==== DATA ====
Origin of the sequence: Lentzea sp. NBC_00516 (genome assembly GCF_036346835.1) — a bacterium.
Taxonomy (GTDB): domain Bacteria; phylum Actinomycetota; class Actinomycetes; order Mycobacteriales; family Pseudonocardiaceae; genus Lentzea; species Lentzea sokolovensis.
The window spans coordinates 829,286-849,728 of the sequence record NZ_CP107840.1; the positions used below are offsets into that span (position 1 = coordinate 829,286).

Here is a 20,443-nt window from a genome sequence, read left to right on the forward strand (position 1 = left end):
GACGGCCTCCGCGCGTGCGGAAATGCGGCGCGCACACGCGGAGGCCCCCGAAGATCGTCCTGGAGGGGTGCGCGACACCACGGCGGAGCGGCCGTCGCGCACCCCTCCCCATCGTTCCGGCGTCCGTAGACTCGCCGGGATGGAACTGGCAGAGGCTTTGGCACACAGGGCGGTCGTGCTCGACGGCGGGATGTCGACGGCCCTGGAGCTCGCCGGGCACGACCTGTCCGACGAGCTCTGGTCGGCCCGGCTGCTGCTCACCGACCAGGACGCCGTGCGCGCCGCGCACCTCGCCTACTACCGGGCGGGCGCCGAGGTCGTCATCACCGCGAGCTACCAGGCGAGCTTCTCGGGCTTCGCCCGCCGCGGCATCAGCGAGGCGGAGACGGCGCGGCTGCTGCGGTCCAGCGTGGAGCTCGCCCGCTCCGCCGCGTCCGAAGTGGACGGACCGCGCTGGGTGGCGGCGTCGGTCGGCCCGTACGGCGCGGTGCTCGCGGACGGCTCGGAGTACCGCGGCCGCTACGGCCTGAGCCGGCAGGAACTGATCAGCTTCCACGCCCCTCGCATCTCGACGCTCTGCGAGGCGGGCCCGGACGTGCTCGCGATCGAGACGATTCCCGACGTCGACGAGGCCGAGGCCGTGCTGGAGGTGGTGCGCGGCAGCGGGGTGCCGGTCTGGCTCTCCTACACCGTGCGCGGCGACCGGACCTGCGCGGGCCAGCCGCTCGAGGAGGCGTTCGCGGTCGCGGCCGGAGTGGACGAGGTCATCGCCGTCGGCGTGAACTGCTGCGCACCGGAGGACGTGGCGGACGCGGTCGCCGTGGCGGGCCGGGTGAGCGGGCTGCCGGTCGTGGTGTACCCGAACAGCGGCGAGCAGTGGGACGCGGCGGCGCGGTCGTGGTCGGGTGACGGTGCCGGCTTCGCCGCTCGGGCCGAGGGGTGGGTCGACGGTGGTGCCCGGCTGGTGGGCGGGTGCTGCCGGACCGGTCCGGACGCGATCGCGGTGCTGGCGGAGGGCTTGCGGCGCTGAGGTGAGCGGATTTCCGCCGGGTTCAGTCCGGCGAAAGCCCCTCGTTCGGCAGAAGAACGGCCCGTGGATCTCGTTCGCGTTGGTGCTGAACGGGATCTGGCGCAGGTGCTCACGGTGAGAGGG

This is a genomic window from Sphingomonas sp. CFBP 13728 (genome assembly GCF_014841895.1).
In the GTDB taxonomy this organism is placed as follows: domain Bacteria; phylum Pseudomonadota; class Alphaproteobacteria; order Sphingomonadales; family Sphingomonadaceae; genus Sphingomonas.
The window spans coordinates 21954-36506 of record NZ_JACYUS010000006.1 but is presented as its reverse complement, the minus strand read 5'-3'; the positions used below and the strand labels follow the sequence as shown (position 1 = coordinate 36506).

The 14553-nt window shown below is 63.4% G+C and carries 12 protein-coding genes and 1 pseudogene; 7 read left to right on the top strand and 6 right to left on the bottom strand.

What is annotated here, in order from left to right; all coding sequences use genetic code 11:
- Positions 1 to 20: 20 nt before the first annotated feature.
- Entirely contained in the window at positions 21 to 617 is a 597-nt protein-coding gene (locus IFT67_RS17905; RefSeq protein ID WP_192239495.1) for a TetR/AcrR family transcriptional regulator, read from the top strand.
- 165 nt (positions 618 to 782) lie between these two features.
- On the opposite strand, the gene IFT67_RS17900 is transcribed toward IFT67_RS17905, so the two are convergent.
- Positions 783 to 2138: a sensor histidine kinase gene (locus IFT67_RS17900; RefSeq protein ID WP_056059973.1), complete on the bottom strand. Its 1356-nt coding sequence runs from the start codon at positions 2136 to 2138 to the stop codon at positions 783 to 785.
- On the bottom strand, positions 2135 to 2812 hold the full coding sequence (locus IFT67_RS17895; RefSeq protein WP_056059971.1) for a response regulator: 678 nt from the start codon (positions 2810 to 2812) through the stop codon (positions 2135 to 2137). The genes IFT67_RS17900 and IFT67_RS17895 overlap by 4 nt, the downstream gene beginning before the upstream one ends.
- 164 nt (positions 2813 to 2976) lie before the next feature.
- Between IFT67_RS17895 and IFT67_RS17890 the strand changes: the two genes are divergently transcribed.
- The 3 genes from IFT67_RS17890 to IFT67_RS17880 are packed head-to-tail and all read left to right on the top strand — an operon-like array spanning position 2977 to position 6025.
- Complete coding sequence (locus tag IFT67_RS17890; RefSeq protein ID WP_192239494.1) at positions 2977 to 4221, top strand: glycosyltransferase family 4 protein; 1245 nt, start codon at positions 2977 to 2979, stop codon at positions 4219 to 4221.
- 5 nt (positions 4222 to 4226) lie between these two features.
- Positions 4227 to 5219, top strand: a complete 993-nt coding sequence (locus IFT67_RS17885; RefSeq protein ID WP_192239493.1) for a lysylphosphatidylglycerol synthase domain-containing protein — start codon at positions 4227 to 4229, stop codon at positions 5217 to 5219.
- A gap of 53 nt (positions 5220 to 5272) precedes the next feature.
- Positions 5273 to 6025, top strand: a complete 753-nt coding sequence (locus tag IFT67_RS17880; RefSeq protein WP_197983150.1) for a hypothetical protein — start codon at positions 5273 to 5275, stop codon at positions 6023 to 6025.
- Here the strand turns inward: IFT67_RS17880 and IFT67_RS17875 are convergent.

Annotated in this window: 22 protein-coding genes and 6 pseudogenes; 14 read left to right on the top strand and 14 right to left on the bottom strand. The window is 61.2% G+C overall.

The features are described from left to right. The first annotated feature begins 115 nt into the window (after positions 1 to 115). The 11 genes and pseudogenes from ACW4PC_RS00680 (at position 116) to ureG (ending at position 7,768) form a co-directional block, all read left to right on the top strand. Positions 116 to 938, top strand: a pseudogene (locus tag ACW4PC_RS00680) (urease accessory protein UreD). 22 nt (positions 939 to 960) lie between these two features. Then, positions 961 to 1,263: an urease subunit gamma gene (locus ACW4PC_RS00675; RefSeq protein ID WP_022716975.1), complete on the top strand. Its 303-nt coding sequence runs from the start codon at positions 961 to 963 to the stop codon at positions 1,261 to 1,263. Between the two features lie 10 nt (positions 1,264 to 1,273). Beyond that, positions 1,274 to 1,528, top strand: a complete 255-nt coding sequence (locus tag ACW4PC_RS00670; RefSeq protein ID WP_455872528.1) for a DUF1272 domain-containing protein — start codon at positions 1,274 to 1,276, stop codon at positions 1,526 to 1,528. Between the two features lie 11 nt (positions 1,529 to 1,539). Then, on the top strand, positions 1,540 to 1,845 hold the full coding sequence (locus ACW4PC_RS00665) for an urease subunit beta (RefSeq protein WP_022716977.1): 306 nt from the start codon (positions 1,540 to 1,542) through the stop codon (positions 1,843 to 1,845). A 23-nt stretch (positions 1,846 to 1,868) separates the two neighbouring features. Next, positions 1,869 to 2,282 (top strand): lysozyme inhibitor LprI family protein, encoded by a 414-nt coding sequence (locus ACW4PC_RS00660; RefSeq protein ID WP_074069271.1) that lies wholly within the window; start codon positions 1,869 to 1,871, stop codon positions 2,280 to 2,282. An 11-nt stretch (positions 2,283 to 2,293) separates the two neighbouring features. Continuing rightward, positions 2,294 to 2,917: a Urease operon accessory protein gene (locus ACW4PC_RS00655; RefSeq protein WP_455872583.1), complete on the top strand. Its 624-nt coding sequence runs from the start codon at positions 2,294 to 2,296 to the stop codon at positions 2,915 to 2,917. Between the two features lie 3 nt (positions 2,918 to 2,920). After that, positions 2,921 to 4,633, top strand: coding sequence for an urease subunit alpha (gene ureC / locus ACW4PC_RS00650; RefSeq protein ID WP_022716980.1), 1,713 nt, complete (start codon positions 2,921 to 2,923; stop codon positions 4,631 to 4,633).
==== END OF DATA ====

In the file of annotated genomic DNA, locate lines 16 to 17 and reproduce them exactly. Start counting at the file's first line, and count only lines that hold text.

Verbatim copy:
- On the bottom strand, positions 2135 to 2812 hold the full coding sequence (locus IFT67_RS17895; RefSeq protein WP_056059971.1) for a response regulator: 678 nt from the start codon (positions 2810 to 2812) through the stop codon (positions 2135 to 2137). The genes IFT67_RS17900 and IFT67_RS17895 overlap by 4 nt, the downstream gene beginning before the upstream one ends.
- 164 nt (positions 2813 to 2976) lie before the next feature.